1. About Service Contracts
2. Tips for Terminating a Service Contract

Updated October 21, 2020:

How to politely terminate a contract? If you need to cancel a service contract or consultant agreement, you want to do so as politely as possible, while remaining forceful. Failing to use clear language can put you in a legally vulnerable position, but being too forceful can cause the relationship to end on bad terms, meaning you wouldn't be able to work with the consultant or service provider again in the future.

About Service Contracts

Most people assume that because communications related to business are very formal, it can be hard to remain polite when ending a contract. Fortunately, this isn't the case, and it is actually possible to end a contract courteously. You should be sure that you aren't too friendly, however, as the message that you are ending the arrangement might be unclear, and you could expose yourself to legal liability. When canceling a contract, you should use clear, concise language so that there aren't any misunderstandings.

With a service contract, you can obtain several of your business's most important needs:

  • Communications tools, such as phone and internet service.
  • Maintenance needs, such as cleaning and landscaping.
  • Human resources
  • Legal services

When securing these services, you will need to sign a service contract. In some cases, you can arrange these services verbally. However, you should be aware that verbal contracts are just as binding as written contracts, and any communications between you and your service provider could provide proof that an agreement existed.

Tips for Terminating a Service Contract

If you want to terminate a service contract, you should closely read the agreement to make sure you understand its terms. Find out if there is a set end date for the agreement, and determine if there are any fees required for early termination. While a service provider won't be able to force you to fulfill the agreement, it can sue you for breach of contract and may be awarded damages.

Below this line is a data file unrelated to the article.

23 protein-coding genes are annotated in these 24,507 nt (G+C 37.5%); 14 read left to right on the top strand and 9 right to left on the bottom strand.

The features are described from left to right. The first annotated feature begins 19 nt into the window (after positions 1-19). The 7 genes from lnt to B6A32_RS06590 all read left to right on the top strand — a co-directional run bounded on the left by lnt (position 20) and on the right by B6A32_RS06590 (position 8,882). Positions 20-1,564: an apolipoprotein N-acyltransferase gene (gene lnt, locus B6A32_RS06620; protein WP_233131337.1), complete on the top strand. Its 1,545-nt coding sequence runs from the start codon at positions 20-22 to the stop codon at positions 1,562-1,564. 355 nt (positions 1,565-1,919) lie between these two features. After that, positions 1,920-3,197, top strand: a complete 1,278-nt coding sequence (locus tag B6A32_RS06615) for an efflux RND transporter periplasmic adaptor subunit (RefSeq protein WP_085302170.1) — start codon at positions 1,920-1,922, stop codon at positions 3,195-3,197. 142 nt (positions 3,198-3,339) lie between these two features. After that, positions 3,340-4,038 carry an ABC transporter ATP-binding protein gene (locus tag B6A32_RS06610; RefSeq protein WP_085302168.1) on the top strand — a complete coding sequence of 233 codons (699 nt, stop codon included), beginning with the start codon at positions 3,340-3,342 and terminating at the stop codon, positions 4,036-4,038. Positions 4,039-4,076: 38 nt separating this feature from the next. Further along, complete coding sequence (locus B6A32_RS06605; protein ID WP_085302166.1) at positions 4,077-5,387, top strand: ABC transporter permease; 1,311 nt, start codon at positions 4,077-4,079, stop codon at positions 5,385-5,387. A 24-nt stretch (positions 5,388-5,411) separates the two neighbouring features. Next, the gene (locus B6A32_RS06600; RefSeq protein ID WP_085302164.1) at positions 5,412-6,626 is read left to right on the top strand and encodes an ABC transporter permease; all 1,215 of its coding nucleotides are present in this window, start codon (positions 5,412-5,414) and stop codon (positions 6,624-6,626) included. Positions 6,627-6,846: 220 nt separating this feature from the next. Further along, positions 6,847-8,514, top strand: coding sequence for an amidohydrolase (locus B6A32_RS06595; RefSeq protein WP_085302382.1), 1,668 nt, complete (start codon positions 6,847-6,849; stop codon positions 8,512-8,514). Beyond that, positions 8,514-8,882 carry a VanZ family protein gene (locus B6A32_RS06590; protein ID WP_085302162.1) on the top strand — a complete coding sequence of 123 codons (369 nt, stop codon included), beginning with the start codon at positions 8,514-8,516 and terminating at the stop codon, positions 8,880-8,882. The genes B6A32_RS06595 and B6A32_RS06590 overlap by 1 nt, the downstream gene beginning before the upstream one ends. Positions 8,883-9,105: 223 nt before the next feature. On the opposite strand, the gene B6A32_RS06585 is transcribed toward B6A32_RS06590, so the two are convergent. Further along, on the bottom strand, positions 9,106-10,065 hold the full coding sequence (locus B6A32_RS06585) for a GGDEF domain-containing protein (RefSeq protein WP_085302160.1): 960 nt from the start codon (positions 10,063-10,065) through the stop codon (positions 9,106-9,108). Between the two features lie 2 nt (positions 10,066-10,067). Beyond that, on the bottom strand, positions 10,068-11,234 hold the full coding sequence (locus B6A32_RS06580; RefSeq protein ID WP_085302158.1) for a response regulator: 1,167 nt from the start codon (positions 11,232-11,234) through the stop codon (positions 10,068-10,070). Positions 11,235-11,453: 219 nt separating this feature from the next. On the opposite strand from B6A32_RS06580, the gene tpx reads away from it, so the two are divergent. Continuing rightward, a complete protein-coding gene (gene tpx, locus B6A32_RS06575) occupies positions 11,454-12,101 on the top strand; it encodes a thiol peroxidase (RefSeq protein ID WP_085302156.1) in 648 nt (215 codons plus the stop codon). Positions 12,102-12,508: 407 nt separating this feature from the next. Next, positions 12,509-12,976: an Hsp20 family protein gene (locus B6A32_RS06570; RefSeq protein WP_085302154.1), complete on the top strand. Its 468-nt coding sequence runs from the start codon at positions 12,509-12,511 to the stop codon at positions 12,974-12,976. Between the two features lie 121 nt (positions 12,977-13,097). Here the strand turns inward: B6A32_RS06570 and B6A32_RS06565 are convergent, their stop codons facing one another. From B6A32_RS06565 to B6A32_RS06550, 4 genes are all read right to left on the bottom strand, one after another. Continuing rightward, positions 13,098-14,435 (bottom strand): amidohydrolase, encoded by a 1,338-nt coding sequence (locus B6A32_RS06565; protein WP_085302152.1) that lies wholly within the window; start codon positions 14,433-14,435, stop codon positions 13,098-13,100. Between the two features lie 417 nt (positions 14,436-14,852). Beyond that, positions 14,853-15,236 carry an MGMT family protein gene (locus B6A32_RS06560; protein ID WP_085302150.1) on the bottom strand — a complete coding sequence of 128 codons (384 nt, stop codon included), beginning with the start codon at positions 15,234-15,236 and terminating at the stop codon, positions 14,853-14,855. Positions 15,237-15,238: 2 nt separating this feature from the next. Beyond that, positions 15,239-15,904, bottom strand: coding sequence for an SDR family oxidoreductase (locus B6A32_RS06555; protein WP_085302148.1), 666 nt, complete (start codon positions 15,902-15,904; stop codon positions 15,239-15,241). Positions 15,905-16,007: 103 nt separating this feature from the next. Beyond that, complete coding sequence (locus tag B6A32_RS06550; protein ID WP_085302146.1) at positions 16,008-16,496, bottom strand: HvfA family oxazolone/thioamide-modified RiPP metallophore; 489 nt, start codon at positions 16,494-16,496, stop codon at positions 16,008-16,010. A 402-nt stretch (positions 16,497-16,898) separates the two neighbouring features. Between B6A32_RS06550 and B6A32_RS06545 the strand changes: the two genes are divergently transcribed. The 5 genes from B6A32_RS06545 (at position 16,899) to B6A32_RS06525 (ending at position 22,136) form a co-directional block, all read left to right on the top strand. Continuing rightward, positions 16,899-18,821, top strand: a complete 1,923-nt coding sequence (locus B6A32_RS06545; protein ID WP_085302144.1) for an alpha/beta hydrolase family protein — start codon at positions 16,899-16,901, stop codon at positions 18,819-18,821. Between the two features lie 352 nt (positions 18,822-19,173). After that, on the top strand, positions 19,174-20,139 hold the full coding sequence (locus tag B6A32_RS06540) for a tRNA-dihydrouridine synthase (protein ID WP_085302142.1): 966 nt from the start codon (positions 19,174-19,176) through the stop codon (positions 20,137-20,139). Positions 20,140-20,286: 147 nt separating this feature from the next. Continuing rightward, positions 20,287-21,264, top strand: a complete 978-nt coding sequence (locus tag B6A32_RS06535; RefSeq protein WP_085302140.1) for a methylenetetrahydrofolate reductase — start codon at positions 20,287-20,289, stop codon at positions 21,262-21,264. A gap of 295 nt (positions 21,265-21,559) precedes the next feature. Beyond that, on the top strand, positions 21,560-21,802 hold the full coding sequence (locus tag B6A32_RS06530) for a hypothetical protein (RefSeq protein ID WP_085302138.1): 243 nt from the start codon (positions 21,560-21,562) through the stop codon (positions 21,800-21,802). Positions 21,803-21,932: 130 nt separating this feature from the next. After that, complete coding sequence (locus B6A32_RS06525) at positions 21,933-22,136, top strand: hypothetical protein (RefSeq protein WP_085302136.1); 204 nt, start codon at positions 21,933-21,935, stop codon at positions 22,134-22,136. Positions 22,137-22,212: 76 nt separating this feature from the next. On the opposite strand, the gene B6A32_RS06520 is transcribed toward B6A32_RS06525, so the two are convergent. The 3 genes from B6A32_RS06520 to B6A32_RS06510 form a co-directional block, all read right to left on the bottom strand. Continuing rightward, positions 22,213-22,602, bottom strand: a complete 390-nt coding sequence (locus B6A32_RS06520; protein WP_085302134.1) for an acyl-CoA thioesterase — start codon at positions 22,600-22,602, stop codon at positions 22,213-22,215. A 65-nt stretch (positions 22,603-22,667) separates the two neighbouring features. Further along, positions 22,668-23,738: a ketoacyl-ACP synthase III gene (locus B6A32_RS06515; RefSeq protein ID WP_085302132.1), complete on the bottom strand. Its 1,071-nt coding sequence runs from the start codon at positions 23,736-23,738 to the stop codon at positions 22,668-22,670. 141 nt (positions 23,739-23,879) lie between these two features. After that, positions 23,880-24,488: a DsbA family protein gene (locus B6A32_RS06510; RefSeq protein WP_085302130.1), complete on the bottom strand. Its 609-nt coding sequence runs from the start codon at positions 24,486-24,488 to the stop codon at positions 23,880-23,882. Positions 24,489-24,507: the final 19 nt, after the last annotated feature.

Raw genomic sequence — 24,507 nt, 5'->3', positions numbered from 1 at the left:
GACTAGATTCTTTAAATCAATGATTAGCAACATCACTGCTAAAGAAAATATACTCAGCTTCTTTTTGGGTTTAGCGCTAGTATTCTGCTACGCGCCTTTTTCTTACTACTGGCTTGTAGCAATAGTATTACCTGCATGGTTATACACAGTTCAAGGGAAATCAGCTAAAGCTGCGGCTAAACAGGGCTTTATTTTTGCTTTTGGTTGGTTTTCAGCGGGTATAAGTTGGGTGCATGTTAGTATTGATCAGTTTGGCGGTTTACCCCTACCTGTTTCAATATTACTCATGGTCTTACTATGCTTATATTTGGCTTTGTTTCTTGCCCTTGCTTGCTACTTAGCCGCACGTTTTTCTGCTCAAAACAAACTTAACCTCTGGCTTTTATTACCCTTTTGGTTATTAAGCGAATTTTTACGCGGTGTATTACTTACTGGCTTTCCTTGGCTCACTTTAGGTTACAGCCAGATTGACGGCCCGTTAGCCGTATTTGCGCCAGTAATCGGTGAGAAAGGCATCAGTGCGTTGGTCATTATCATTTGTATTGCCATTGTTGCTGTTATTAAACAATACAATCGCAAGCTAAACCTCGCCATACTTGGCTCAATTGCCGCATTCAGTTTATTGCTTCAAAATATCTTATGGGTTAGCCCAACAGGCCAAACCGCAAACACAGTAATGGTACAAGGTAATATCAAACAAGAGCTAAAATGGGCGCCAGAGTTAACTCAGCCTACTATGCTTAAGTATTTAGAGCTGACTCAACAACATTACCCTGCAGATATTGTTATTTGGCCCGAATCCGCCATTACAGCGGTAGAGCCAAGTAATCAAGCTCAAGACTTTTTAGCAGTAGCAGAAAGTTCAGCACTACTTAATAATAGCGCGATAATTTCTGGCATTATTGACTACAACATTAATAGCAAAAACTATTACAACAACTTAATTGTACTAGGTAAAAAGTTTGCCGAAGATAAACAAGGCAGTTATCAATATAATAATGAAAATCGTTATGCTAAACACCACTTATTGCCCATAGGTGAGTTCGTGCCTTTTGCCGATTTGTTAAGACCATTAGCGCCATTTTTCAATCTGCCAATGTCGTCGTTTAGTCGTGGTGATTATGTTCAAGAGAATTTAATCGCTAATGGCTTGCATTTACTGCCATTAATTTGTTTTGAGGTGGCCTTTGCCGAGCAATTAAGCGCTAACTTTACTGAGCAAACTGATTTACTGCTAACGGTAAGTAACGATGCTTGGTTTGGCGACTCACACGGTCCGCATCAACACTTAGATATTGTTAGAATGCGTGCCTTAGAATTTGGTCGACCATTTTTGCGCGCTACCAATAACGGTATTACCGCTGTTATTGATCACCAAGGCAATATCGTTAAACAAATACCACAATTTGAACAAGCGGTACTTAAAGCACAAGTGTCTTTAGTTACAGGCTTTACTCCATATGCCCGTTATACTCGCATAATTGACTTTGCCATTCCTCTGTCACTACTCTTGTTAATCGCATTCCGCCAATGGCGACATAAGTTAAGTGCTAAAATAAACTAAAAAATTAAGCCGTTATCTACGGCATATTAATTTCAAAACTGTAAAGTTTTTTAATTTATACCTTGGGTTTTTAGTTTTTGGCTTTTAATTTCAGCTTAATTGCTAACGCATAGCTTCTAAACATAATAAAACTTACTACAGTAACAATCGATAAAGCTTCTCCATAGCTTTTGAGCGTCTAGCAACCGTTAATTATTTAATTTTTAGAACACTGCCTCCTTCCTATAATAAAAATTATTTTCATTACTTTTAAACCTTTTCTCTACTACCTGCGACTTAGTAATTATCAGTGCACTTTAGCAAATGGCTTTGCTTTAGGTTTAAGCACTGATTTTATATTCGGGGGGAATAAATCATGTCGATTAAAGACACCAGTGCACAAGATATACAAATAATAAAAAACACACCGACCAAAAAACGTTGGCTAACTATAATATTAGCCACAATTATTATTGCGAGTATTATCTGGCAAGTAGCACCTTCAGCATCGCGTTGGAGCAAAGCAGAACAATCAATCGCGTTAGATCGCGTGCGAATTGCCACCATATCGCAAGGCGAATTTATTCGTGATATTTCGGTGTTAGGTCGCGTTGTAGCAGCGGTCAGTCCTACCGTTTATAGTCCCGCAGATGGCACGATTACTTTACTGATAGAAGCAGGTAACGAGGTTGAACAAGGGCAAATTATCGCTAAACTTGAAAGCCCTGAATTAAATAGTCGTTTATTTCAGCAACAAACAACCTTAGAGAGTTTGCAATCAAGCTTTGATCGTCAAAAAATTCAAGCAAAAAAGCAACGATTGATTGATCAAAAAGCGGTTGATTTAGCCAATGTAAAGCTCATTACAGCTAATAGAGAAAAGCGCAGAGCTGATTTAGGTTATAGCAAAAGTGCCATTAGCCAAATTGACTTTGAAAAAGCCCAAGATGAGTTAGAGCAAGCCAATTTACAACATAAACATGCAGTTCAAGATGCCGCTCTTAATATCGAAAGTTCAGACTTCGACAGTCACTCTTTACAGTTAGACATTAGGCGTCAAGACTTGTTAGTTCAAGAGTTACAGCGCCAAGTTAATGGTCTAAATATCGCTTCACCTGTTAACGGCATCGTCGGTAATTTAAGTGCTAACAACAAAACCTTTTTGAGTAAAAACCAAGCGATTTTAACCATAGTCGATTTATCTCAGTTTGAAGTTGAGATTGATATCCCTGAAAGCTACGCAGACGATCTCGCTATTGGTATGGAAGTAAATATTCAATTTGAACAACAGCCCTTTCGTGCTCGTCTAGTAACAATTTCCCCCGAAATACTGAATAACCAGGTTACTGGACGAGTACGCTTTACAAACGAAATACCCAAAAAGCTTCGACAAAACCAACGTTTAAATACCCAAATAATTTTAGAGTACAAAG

Before you cancel your service contract, you should find a new provider so that there won't be a gap in your services. You shouldn't, however, sign a contract with your new provider until you're sure that you can terminate your existing contract. Also, you may not want to end your current agreement if the penalties and fees are so expensive that they would make it difficult to enter into a new contract.

Poor performance is the most common reason to cancel a service contract. If you want to terminate a contract for this reason, you should first get in touch with your service provider to see if there's a way to resolve the issue. Fixing a problem with your service is often much more cost-effective than terminating a contract, and your provider may even offer a discount to preserve the relationship.

If you're ready to terminate your service agreement, you should be sure to do so in writing. You can either send an email to your service provider or compose a termination letter on business stationery. You should sign this notification using both your official title and the name of your company. Signing using only your personal name may open you up to a lawsuit. Sending this notice by certified mail will provide proof that the service provider has received the termination notice.

You should begin your letter by stating clearly you are contacting the service provider in order to terminate the agreement. Include the contract number, if you have one, and state when you want the agreement to end. If the contract includes terms that allow for early termination, point your service provider to these terms.

You may be tempted to reassure your service provider that they've done a good job, or that his or her actions have nothing to do with why you want to end the contract. Resist this temptation, because anything that you say in the termination notice can be used against you in a future lawsuit. You should also avoid trying to justify the termination by stating that the service provider failed to perform their duties. If the provider can actually prove that they did uphold their end of the agreement, he or she may have grounds to sue you for breach of contract.

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